by John Wildermuth
California’s largest companies could find themselves paying an additional $11 billion a year in property taxes under a ballot measure that would dramatically revise the state’s tax-cutting Proposition 13.
Schools and Communities First, a wide-ranging group of community organizations, education advocates, unions and foundations, turned in 860,000 signatures Tuesday that could put that initiative on the November 2020 state ballot.
Under Prop. 13, all California property, residential and commercial, is reassessed only when it is sold. Houses and condominiums, however, can turn over every few years, while many large businesses occupy their land for decades — meaning some have not had property reassessed since Prop. 13 passed 40 years ago.
“We’re excited by this reform because it’s a structural change,” Ben Grieff, campaign director for the community organizing group Evolve, told a crowd of supporters at the South Berkeley Senior Center on Tuesday. “It’s a bold reform, but it’s just common sense.”
The 80 or so people cheered every attack on some of the state’s biggest landholders, such as Disney and Wells Fargo, whose property taxes are pegged to assessments dating from Prop. 13’s passage. They waved signs with messages like “Taxing the Wealthy Keeps the Economy Healthy” and “Funds for Schools.”
“Chevron is getting the same deal as Grandma,” Grieff said. “That doesn’t make any sense.”
Prop. 13 passed with 63 percent of the vote in 1978 in the face of growing concern that senior citizens were being forced from their homes because they were unable to pay fast-rising local property taxes. The initiative rolled back property assessments to 1976 levels and capped tax increases at 2 percent a year, as long as the property is not sold.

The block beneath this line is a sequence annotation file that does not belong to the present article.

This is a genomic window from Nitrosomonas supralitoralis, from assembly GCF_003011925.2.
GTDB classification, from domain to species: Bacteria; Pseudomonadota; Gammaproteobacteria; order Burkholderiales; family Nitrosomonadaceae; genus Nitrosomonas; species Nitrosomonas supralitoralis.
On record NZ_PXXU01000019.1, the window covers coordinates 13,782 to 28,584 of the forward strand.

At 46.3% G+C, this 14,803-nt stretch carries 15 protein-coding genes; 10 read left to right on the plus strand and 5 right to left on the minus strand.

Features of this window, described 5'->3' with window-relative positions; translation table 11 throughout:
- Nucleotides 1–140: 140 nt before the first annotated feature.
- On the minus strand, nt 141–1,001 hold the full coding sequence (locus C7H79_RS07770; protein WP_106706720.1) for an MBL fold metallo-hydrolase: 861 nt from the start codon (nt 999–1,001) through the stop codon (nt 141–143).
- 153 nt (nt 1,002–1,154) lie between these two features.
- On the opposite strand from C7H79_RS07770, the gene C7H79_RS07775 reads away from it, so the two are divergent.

The measure, which according to the nonpartisan state Legislative Analyst’s Office cut property tax revenue by about 60 percent, applied equally to all property in the state.
That unified roll has been the way property taxes have traditionally been treated in California since the 1800s, said Jon Coupal, president of the Howard Jarvis Taxpayers Association, named after the man who put Prop. 13 on the ballot.
While supporters of revising Prop. 13 say the changes will not cost most property owners anything, Coupal says his members, 95 percent of whom are homeowners, aren’t convinced it will stay that way.
“If the business community loses its Prop. 13 protection, we’re next on the menu,” he said.
There have been numerous attempts to revise Prop. 13 so that residential and commercial property are taxed differently, but this new effort would be the first to qualify for the state ballot. In an effort to drum up support, small businesses, defined as those with fewer than 50 employees, would be included with homeowners in the new split roll.
“Today, we’re making history,” said Pauline Brooks, vice president of the California Alliance of Retired Americans. “This is a historic milestone for equity justice and shared prosperity.”
The argument that split-roll supporters make is that it’s not fair that residential and commercial property are both taxed at the same rate. Since major developments like oil refineries, office buildings and amusement parks are rarely sold, their taxes fall further behind their actual value every year.